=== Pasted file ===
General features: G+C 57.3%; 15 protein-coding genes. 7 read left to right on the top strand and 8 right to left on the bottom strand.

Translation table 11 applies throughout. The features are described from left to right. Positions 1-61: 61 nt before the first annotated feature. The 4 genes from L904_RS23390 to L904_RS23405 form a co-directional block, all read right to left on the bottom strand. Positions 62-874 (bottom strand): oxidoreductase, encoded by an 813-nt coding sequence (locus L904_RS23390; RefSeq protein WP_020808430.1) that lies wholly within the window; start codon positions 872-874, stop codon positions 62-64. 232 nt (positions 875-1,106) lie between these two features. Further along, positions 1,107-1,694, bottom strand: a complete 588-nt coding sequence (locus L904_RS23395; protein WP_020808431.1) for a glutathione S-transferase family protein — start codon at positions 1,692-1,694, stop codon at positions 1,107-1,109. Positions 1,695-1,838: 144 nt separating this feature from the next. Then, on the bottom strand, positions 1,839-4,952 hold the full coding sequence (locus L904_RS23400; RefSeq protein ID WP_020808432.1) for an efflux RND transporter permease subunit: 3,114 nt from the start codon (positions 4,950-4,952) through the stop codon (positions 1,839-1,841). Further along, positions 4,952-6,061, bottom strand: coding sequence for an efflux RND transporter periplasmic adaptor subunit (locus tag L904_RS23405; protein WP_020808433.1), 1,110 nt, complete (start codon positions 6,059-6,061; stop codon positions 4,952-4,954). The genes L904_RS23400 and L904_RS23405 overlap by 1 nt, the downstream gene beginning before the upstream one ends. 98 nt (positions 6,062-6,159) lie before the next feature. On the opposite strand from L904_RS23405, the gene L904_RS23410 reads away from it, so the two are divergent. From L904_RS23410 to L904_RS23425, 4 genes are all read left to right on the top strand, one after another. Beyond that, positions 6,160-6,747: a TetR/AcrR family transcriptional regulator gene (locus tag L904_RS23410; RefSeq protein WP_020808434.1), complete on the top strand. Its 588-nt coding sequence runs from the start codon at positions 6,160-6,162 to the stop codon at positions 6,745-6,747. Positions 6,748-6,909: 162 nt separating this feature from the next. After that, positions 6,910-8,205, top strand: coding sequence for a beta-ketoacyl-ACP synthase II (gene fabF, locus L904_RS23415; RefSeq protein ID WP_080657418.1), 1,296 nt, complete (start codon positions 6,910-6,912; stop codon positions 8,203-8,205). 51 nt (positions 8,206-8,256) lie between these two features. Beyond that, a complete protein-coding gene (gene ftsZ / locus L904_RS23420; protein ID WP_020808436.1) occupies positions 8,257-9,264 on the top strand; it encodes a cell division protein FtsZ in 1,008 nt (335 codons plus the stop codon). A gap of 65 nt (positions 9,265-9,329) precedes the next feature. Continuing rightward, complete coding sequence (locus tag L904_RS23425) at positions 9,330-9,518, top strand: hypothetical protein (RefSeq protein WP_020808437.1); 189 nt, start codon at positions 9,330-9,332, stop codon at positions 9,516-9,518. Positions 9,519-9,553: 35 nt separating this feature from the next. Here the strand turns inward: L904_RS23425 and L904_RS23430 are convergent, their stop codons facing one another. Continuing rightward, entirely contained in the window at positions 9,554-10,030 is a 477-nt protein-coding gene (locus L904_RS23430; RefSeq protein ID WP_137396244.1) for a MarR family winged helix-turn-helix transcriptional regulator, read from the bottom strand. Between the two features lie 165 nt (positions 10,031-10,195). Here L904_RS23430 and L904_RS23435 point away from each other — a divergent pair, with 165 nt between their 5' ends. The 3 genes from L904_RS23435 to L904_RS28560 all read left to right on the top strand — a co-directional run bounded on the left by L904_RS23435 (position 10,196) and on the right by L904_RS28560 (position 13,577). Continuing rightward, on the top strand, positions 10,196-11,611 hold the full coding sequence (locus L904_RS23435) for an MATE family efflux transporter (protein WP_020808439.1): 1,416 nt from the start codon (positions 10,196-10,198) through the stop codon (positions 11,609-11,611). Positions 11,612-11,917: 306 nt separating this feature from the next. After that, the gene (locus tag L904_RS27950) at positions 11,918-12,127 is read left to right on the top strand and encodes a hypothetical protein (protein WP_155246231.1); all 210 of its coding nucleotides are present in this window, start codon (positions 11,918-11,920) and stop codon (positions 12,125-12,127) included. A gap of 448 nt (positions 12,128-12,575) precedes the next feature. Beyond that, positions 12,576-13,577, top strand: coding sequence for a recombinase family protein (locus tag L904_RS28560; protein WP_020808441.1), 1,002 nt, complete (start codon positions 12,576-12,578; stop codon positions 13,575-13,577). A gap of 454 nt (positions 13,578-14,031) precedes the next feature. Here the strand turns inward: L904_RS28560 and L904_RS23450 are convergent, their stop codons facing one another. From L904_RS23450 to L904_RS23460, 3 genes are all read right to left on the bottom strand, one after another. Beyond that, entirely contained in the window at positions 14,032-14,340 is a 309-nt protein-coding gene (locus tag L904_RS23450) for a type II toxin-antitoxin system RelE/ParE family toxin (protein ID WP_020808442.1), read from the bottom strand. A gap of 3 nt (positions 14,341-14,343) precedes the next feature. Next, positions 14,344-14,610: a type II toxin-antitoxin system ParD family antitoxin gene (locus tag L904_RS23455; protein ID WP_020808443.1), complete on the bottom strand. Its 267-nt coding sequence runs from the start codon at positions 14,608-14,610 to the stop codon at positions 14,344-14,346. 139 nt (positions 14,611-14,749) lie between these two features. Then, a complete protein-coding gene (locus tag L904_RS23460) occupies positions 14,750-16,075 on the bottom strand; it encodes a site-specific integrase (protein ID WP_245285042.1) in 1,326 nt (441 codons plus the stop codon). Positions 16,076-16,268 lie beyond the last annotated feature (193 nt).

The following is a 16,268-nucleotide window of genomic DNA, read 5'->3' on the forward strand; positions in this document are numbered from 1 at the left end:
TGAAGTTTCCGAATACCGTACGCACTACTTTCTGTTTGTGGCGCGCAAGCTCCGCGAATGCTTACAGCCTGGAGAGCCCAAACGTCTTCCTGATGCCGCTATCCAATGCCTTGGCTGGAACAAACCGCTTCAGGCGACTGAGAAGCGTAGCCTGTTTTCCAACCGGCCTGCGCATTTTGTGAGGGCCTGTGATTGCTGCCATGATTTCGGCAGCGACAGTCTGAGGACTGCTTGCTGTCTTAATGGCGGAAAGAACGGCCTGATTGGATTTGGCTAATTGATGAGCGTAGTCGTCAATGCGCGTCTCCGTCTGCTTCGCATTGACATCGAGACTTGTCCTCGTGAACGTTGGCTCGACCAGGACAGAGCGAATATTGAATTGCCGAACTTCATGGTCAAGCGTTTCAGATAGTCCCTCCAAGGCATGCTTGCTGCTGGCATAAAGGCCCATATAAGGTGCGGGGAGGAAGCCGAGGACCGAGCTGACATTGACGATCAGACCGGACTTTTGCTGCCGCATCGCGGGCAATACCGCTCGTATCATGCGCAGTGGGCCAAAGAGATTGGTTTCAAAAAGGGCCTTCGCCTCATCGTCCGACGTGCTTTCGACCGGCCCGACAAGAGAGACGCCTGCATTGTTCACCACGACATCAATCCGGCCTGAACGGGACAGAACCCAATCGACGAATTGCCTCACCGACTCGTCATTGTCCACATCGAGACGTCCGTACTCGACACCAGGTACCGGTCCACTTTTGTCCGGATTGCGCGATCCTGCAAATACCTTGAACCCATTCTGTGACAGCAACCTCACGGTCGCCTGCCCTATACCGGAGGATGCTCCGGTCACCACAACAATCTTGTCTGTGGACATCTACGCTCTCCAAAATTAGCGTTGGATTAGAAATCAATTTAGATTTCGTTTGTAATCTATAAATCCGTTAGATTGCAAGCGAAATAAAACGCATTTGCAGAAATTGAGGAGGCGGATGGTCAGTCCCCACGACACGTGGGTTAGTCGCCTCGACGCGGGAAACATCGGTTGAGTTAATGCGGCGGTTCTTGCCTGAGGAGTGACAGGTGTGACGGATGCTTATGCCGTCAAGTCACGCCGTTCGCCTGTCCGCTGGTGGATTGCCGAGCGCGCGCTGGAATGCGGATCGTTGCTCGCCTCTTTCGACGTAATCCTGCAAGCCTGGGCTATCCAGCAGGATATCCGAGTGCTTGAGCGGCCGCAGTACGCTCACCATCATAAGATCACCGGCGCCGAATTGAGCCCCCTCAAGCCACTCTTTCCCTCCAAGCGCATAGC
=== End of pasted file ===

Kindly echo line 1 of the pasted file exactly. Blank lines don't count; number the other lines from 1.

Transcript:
General features: G+C 57.3%; 15 protein-coding genes. 7 read left to right on the top strand and 8 right to left on the bottom strand.